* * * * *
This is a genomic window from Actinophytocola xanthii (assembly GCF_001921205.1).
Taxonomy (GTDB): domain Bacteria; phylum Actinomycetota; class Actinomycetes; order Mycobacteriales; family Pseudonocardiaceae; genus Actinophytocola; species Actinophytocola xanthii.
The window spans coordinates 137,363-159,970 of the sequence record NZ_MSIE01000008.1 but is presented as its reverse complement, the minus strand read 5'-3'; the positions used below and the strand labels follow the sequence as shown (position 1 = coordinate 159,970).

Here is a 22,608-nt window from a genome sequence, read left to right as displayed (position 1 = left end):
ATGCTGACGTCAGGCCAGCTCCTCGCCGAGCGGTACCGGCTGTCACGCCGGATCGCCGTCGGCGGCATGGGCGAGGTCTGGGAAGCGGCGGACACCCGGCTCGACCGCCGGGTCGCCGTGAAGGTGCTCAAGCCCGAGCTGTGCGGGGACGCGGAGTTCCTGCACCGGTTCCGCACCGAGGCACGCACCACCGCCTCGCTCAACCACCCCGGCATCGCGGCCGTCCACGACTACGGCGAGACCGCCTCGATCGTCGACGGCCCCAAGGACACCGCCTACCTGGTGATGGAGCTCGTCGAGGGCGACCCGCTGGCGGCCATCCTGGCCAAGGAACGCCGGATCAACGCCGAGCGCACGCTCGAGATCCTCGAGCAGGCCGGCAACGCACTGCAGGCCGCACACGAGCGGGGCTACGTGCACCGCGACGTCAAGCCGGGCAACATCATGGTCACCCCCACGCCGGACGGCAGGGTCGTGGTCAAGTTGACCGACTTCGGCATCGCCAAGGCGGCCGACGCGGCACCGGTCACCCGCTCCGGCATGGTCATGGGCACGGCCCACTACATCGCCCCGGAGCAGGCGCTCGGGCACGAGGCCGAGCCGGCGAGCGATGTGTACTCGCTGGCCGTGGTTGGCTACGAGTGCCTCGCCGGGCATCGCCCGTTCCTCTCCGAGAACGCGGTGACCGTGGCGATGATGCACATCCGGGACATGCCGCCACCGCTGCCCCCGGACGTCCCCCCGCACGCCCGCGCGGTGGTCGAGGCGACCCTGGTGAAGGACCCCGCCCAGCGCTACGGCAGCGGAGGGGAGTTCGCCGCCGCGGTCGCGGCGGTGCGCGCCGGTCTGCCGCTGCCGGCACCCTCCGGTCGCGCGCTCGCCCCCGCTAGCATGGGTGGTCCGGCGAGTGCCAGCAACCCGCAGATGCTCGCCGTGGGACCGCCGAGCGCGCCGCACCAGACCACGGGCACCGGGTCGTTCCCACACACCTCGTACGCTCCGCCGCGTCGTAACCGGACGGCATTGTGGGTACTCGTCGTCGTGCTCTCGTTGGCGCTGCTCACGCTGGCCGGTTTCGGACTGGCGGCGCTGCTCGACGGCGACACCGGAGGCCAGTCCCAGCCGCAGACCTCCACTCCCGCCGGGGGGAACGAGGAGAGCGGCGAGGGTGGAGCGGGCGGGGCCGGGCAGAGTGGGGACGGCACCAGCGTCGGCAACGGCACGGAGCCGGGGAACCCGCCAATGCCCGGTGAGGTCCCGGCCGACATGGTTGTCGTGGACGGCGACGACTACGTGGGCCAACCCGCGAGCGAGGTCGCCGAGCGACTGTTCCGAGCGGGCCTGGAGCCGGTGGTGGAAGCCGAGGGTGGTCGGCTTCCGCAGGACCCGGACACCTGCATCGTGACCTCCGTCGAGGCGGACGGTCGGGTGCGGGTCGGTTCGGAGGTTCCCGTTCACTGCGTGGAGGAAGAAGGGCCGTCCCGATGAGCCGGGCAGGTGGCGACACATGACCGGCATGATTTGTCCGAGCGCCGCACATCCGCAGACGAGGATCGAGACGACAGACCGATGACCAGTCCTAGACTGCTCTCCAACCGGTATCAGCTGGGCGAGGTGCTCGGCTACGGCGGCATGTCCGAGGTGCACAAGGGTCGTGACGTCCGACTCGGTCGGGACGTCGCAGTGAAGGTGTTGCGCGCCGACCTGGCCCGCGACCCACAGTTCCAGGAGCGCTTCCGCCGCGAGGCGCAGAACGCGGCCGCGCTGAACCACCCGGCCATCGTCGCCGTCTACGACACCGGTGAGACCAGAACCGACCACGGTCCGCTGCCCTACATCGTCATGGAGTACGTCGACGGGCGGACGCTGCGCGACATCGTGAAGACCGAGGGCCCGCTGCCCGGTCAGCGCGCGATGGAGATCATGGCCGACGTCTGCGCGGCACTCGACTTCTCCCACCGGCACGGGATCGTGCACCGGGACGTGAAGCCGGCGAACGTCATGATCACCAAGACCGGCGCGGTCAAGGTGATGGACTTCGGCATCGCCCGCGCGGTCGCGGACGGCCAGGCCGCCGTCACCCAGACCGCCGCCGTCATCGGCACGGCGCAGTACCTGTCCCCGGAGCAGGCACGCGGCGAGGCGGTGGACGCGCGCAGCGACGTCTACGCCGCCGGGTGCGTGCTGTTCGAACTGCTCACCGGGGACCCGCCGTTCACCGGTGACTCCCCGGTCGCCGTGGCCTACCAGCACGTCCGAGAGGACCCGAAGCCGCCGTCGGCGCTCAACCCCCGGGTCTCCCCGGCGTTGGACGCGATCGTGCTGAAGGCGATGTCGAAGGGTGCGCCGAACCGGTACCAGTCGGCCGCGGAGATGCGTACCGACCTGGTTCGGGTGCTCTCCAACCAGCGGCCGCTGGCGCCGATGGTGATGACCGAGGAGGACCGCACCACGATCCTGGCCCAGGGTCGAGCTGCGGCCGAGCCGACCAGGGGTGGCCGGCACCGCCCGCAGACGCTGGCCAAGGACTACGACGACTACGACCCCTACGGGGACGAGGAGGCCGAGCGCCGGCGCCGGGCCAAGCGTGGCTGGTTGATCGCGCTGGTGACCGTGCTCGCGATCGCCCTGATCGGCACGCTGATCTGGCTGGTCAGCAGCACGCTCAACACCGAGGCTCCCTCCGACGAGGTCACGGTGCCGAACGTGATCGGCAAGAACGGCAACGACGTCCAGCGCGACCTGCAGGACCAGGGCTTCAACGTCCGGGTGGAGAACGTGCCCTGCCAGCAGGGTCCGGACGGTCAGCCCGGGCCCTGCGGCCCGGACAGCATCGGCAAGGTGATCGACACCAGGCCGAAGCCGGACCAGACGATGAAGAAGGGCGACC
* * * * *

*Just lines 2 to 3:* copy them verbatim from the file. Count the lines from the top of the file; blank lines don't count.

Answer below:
Taxonomy (GTDB): domain Bacteria; phylum Actinomycetota; class Actinomycetes; order Mycobacteriales; family Pseudonocardiaceae; genus Actinophytocola; species Actinophytocola xanthii.
The window spans coordinates 137,363-159,970 of the sequence record NZ_MSIE01000008.1 but is presented as its reverse complement, the minus strand read 5'-3'; the positions used below and the strand labels follow the sequence as shown (position 1 = coordinate 159,970).